Oak View is a relatively new company, formed in 2015 in Los Angeles to invest in, develop and manage sports and live entertainment industries. Their Web site says Oak View’s mission is to be “a positive disruption to business” and considers the status quo to be its adversary. In addition to arenas, Oak View also has developed and/or managed convention facilities and civic centers.

The last name on the list is perhaps most well known to Clevelanders. Detroit-based Rock Entertainment is owned by Rock Ventures which is a Dan Gilbert-owned umbrella group for lots of companies. They include the Cleveland Cavaliers of the National Basketball Association, the NBA G League Cleveland Charge and the Cleveland Monsters of the American Hockey League. Rock Entertainment manages the Rocket Mortgage FieldHouse where the Cavs and Monsters play in downtown Cleveland, the Cleveland Clinic Courts where the Cavs practice in suburban Independence, and Legion Lair Lit, an esports center in Cleveland’s Battery Park neighborhood.

A conceptual rendering of where new Cleveland State University facilities and development districts could be located in the future, according to the university’s campus masterplan (Sasaki).

“We will not know the full extent of the developers’ proposals until they are submitted in December,” Arora-Sánchez said. “However, the RFP clearly outlines that the scope must include an arena. The EADC is open to proposals that include a mixed-use development in addition to an arena, but if a developer submits a proposal that is just for a mixed-use project that does not include an arena, that proposal will not be considered.”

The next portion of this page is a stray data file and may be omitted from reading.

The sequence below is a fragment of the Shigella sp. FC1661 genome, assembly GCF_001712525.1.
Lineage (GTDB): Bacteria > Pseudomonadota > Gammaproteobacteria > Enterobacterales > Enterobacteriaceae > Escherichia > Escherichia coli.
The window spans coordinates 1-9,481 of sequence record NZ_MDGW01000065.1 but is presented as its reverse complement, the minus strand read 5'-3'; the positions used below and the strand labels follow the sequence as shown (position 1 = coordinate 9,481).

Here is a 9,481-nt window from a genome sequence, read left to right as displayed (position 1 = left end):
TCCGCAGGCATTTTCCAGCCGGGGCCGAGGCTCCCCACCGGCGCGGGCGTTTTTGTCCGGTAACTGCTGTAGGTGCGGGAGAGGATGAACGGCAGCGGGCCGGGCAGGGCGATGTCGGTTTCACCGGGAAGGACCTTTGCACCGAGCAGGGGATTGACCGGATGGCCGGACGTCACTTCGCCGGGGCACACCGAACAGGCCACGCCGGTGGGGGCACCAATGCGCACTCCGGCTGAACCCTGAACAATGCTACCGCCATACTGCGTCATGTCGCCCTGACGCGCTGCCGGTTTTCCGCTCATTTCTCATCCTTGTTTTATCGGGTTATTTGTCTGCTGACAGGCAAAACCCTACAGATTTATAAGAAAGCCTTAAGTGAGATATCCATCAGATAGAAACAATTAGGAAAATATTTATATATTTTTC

CSU’s potential development site totals 10 acres of land along the south side of Payne, from East 22nd Street to Interstate 90. The arena will be on Payne and overlook the highway, potentially with a multi-level parking garage immediately south of it on a 5-acre block. That site currently hosts the university’s Plant Services, 1802 E. 25th St., its Plant Annex building and another structure that hosted the Cleveland Manufacturing Advocacy and Growth Network (MAGNET) until it relocated to Midtown last year. Both will be demolished. Two parking lots to the west, between East 22nd and 24th streets, also total 5 acres and is the proposed site of the mixed-use development.

“The exact mix of what would be included in that mixed-use district is to be determined,” said Bill Mykins, vice president of Washington DC-based Brailsford & Dunlavey Inc., CSU’s primary consultant on the arena project. “But it could include residential, commercial, other activities or uses. Residential doesn’t necessarily have to mean student housing. So we’re really looking to the market to help inform what are the best uses for that commercial district. The mixed-use district is included to help provide all the (financial) levers possible for our private partners.”

In its campus master plan produced by Sasaki of Boston, CSU said its 32-year-old, 13,610-seat arena, the Wolstein Center, was too large for its needs. Instead, the Wolstein Center is proposed to be demolished and its 9.3-acre site redeveloped as the Partnership District. As proposed, the CSU Partnership District could be home to nearly 800,000 square feet of mixed-use development designed to drive economic development in the area and connect partners to the university.